Citizen’s Learn about their Rights through Legal Literacy Camps
The Policy, Governance and Advocacy Center at Sehgal Foundation is running a Good Governance Now (GGN) initiative. The program operates in Mewat, Haryana and encourages citizen-led rural governance. Legal literacy refers to primary level awareness of laws that provide for citizens. When citizens are legally literate, they can ensure their rights and challenge injustices. Vikas Jha, a Group Leader, said “The GGN program strengthens the ability of villagers to claim their rights and entitlements provided by the government. Through learning and doing, community members take ownership of their own development.”
Three legal literacy camps were organized back in June 2011 by the GGN initiative. The camps increased awareness on the government’s six primary programs for citizens. Camp participants were encouraged to take action to improve the functioning of these programs. Volunteers set up information booths, which also served as grievance counseling booths. Several complaints were registered on the inadequate functioning of government. The Governance Guides (Sehgal Foundation’s master trainers) counseled the villagers and came up with action steps to take. Citizens were encouraged to file Right to Information (RTI) applications. RTI applications entitle citizens to the provision of requested government information in a timely manner.
This year, Sehgal Foundation and Jindal Global Law School (JGLS) have organized 5 more legal literacy camps. Two have already been held in Firozepur Jhirkha and Nuh blocks of district Mewat, Haryana. The camps worked to address villagers’ concerns on food programs, social security and employment. 3000 villagers participated in the two camps.
The first camp was held in Firozepur Jhirkha, Mewat. The Sub Divisional Magistrate (SDM), Mr Hoshiar Singh Siwach, spoke to over 1000 attendees. He said, “Awareness is the key through which villagers can claim their entitlements. Citizens of Mewat should make sure that their children go to school. Education is the foundation for awareness.”
The event theme encouraged communnity activism. Rajuddin is an activist that emphasizes using the Right to Information act to bring about community change. Rajuddin encouraged members of the community to raise their problems with government departments. Sometimes the government is unaware of program inefficiencies or delays on the community level. Once they are aware of the problem, they can work to address it.
The camp had many booths offering information on government schemes. The primary schemes discussed were: Public Distribution System (PDS); Integrated Child Development Scheme (ICDS); Right to Education, Mid Day Meals (MDM); Mahatma Gandhi National Rural Employment Guarantee Act (MGNREGA); Right to Information (RTI), and National Rural Health Mission (NRHM). The booths collected complaints from citizens regarding the scheme problems. Close to 60 complaints were filed with the relevant government departments and officials.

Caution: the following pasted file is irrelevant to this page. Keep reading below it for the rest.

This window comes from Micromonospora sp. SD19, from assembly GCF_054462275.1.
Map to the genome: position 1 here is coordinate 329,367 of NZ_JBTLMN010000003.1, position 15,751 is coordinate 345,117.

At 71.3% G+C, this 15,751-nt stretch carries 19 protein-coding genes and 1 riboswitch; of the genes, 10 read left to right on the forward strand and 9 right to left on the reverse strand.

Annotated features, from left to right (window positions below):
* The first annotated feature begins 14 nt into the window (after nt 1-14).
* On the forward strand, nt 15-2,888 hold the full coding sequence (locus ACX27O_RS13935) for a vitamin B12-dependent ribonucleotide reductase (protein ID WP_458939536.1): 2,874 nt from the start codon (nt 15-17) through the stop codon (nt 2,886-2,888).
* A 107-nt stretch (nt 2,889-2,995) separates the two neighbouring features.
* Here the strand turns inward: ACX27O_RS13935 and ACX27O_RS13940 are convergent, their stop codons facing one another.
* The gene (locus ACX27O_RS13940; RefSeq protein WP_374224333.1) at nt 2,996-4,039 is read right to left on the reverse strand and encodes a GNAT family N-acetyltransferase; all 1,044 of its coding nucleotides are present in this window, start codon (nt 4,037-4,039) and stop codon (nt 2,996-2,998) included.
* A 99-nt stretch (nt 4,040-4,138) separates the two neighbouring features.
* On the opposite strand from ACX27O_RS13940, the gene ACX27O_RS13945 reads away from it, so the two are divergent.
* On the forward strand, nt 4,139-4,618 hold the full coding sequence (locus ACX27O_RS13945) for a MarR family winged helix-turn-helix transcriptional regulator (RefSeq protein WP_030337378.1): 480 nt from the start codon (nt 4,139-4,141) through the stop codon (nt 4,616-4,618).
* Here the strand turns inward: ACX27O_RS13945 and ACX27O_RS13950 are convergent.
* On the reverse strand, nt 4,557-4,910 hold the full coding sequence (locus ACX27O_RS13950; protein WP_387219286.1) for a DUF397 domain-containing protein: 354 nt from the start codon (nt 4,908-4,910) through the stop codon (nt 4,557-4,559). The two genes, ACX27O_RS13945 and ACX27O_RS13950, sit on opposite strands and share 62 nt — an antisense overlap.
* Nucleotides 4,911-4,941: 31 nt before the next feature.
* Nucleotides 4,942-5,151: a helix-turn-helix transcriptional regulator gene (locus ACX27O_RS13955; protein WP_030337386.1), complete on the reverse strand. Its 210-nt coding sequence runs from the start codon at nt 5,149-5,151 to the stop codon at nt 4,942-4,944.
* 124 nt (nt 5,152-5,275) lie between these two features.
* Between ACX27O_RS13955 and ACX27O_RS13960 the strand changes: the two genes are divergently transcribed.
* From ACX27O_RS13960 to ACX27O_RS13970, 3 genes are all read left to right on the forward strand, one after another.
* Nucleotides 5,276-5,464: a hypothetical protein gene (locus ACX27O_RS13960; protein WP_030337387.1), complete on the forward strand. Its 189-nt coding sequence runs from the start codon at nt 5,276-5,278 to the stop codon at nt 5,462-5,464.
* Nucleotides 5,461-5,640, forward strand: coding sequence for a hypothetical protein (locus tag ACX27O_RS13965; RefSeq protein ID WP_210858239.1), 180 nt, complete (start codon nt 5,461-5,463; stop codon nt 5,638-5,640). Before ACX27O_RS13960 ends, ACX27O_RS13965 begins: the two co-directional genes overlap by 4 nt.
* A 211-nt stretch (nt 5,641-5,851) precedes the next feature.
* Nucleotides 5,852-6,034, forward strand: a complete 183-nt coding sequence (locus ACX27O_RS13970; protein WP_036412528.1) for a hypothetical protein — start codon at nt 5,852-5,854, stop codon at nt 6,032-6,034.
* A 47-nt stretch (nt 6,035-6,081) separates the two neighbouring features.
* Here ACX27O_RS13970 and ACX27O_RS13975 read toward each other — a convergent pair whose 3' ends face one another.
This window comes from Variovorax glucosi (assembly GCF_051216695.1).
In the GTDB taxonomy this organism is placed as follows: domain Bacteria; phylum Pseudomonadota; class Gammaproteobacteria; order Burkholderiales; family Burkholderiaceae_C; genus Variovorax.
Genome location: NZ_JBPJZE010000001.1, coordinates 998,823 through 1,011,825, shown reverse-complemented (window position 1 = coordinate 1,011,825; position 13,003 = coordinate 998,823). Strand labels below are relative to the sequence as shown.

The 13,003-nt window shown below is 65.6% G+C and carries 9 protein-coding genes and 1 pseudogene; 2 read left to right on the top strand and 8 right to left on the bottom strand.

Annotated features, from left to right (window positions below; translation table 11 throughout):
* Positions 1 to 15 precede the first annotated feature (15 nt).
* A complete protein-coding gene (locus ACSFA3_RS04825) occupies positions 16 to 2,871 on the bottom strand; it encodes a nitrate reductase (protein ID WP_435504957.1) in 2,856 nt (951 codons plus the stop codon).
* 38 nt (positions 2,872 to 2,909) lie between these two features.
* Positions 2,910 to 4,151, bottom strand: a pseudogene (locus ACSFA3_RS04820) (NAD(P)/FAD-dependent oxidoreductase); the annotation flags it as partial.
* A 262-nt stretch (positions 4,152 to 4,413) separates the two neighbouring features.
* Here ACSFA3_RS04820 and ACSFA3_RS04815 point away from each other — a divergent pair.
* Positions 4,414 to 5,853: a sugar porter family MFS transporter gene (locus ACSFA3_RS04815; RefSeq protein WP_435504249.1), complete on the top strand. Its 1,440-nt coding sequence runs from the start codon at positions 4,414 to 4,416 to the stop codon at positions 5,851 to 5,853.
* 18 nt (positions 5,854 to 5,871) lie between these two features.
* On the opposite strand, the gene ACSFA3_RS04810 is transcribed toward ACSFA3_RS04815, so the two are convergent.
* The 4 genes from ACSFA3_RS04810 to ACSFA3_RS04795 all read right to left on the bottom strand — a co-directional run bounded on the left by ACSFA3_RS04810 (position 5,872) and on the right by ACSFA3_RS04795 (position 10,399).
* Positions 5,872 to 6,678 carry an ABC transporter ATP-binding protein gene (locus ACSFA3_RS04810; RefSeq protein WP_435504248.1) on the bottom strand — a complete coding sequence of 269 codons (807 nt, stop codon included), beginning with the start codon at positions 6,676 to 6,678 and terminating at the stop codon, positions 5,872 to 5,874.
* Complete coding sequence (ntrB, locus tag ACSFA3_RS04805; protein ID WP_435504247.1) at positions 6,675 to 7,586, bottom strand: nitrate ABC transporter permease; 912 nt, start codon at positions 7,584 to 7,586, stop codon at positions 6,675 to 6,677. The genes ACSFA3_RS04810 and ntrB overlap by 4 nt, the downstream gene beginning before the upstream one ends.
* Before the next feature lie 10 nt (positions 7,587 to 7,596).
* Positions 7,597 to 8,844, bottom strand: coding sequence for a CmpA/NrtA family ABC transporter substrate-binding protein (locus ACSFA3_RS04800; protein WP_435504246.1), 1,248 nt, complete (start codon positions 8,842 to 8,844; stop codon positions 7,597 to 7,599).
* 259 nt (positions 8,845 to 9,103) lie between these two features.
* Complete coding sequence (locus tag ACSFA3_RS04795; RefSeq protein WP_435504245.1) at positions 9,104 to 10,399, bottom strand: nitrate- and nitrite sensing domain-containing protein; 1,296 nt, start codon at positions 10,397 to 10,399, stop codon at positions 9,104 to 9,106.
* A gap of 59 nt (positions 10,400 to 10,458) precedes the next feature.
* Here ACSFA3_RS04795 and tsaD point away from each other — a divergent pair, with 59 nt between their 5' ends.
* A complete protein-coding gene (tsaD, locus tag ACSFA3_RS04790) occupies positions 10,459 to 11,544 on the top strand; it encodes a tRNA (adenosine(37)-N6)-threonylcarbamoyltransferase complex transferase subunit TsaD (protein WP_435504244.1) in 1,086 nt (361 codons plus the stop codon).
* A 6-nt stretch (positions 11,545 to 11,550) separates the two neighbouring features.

The second camp was held in Nuh, Mewat. Close to 2000 villagers attended. The Sub Divisional Magistrate (SMD), Mr. Tirlok Chand, spoke to the crowd. He discussed the importance of education and its role in improving the lives of community members.
This camp had 9 stalls set up. Each stall discussed a different government program and received 310 complaints about the government programs from attendees. A petition was also conducted to reduce the fee for filing RTI applications from Rs. 50 to Rs. 10.
Good Governance Now trainees talked to the crowd about their training experience. They discussed how they had formed a village level monitoring committee with help from the Sarpanch (village council leader). The committee ensured that the government’s Mid Day Meals program ran properly in schools and Aganwadis (day care centers). The Additional Deputy Commissioner authorized a committee to check in on the program.
Camp attendees filed a large number of complaints about a dysfunctional Anganwadi Center in Uletha village. The SMD visited the center on October 4th to assess the situation. He learned that the center had not been running for the past eight years. The SMD immediately ordered a worker from a neighboring village to take control of the center. The villagers also complained that the local school principal had a high level of absences from the school. The SMD found that the attendance registers were falsely marked. He filed scanned copies of the register with the Education Directorate of Chandigarh. The Education Directorate would take action on the principal.
The SMD’s actions lifted villagers’ spirits. Villagers learned to raise their community problems with authorities. Authorities could then take action for the improvement of community programs.
Villagers in Mewat are learning to take issues of rural governance into their own hands. They are fighting for a better future. Sehgal Foundation will hold three more camps this year. The camps will help to increase community participation in rural governance in villages across Mewat.
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